That put too many men in one place at one time, and invited mortar. Gun crew work was tough job. It took a full external load per day just to get us enough water to drink, cook and clean wounds.
More important, I was damned if we were going to ask for any more water than we absolutely needed to survive - it would have been grossly unfair to the air crews who took enough risks and hits as it was.
I took some heat for troops not shaving, not much, but no way was I going to ask the Purple Foxes to take those risks so we could look pretty.
Some times a load would be dropped hard and the cans would burst open. Finally someone down at Dong Ha came up with idea of using mm powder canisters for water.
Also, they only held a couple gallons, so a net load would be lots of them. Hill was steep, canister would bounce a good distance down.
Smell unpleasant, but worth it. Troops would look at each other and say, "Yeah, gotcha, you unprintable! A continuing problem was replacement Marines.
A new battalion CO came up about 1 April, got tackled and thrown in trench like all the rest. Near end of siege, I was near zone when bird came in with replacements, and became part of the linebacker detail.
One replacement slipped on ramp coming out and got his leg hung up around ramp lift mechanism. Ramp was always wet and slick, because bird had been up high to avoid AA, and had gotten cold.
As it came down, condensation would form on metal surfaces, including ramp. I went to crew chief, told him I was hill CO and needed to go back.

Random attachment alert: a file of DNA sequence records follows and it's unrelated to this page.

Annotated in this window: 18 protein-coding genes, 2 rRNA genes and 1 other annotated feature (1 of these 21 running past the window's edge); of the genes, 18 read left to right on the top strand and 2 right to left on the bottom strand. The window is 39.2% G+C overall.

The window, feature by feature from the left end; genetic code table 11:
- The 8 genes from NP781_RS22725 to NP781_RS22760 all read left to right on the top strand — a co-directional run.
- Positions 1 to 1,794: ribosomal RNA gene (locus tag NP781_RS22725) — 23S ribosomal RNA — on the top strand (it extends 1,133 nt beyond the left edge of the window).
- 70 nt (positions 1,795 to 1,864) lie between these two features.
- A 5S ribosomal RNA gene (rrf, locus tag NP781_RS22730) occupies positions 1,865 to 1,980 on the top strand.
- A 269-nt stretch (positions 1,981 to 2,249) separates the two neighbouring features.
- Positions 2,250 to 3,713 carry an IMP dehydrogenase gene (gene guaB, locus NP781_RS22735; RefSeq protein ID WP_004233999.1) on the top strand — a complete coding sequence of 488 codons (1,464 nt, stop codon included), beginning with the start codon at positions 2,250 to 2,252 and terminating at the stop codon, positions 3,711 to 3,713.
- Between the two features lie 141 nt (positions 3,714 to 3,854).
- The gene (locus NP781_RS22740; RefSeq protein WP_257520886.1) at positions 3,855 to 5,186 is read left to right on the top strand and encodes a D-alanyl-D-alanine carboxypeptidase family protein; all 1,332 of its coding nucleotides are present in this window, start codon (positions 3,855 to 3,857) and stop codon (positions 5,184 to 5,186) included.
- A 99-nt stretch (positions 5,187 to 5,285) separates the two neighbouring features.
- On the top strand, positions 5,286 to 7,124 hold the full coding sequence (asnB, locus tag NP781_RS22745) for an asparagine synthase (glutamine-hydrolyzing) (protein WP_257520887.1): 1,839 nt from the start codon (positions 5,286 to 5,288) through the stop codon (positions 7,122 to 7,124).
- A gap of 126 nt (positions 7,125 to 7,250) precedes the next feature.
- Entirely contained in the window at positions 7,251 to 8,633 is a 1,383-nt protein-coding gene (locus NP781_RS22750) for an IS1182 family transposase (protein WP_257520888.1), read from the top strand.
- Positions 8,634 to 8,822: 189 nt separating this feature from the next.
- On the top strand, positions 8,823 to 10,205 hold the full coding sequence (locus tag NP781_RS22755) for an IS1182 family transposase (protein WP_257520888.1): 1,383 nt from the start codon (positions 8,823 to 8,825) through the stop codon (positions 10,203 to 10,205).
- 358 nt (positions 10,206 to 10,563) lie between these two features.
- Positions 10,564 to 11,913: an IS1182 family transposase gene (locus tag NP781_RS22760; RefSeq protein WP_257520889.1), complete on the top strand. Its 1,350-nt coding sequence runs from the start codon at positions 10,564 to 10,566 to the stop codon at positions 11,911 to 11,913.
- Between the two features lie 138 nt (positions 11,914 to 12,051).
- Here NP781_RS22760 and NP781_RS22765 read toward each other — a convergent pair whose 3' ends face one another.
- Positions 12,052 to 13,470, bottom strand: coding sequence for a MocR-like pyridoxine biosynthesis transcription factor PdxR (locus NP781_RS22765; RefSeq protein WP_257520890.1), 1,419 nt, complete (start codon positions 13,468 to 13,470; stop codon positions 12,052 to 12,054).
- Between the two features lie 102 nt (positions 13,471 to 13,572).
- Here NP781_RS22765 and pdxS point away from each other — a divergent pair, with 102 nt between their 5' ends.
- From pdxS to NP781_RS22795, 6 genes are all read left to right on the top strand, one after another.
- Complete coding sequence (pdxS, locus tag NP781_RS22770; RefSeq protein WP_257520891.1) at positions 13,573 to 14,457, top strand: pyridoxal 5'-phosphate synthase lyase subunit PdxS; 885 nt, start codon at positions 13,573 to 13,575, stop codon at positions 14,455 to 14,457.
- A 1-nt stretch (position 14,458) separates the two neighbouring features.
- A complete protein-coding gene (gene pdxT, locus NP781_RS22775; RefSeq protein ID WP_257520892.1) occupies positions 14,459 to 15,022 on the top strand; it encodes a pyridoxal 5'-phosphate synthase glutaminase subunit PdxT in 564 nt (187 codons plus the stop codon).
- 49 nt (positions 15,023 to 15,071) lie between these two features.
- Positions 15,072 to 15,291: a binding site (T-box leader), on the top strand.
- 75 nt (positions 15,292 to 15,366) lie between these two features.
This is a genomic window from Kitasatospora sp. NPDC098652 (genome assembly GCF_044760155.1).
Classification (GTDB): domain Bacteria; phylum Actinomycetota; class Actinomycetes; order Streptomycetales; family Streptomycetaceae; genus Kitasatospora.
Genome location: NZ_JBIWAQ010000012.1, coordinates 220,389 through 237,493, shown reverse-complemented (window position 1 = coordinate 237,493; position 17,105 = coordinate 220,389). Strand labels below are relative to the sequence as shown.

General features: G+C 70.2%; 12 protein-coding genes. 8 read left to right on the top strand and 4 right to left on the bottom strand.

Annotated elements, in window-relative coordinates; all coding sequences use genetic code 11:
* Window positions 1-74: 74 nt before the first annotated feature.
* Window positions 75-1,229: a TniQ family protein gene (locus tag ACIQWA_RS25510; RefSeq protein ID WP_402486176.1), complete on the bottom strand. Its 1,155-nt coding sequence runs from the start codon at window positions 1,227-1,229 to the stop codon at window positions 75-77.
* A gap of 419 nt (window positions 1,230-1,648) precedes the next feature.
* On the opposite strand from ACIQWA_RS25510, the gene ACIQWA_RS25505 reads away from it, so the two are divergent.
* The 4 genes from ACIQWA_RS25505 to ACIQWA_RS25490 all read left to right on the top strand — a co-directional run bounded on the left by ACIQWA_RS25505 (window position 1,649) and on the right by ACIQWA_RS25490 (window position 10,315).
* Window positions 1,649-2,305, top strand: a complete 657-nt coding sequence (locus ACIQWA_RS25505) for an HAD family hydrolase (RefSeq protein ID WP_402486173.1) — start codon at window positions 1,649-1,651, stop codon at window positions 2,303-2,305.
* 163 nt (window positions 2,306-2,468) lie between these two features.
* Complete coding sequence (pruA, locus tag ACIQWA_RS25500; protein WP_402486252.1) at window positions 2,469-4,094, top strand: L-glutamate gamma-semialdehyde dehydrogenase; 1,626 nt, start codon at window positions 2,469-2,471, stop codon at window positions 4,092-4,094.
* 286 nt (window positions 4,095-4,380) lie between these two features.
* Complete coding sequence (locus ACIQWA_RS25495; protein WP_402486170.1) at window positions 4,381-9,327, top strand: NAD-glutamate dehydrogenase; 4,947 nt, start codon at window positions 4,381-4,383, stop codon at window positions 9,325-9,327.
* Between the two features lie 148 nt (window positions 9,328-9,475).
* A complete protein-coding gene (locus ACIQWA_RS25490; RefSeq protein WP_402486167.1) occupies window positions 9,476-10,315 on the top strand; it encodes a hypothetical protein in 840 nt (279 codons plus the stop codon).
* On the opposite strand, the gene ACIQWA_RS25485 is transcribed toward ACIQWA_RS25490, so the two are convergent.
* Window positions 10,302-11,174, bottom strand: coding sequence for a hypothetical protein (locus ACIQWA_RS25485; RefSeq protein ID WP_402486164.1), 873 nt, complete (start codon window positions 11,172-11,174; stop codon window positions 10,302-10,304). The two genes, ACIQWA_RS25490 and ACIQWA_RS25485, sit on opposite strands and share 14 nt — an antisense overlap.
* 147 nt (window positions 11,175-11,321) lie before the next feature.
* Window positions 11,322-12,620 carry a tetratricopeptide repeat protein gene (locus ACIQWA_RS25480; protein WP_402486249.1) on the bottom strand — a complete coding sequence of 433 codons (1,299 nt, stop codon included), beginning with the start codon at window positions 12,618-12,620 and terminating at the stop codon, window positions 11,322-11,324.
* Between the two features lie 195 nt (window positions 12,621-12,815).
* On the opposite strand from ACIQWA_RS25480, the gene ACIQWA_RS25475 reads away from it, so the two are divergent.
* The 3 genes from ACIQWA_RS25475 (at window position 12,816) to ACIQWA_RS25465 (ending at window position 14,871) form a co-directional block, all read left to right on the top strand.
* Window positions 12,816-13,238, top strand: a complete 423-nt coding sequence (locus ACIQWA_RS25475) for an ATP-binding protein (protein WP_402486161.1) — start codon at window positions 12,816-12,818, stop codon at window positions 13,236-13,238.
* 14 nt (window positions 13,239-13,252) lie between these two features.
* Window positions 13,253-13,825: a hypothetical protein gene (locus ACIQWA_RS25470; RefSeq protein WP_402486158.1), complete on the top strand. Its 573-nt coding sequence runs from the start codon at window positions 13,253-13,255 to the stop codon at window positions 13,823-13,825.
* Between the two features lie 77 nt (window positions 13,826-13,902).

God, that shower and shave felt good! Went back up next day. Got a lot of good-natured grief about deserting my post.
Told them it was the Purple Foxes fault, not mine. Our time spent on the hill always seemed a bit surreal - as if we were TAD on another planet.
The troops coined a phrase of, "There are only two ways to get off this hill, either fly off or get blown off. Replied that we had enough of everything, would let them know, as we had in the past, when we needed more.
Of course, it was daytime, wandering around hill counting ammunition in all the bunkers and holes would have exposed a lot of men for nothing, so SWAGed it.
This soon became a big problem! Ammo bunkers were so full we were stacking , and 81 ammo in the open.
Had a bitch of a time shutting it off! There was a real disconnect between S and the world. Other examples of the disconnect, or being TAD on another planet.
First, a lot of the news clippings troops got in letters were not about Khe Sanh, but rather about war protesters and assassinations of Martin Luther King, Jr.
Second, nobody ever thought to send up current issues of Stars and Stripes, so our only local news in English other than radio Hanoi was Armed Forces Radio and Television Service AFRTS station out of Saigon, which tended to cater to and have news about rear area troops - not much about front lines.
One evening, after one of our bad days - incoming, casualties, messy medevac, and watching a C shot down at KSCB - I was walking trench lines to cheer up the troops.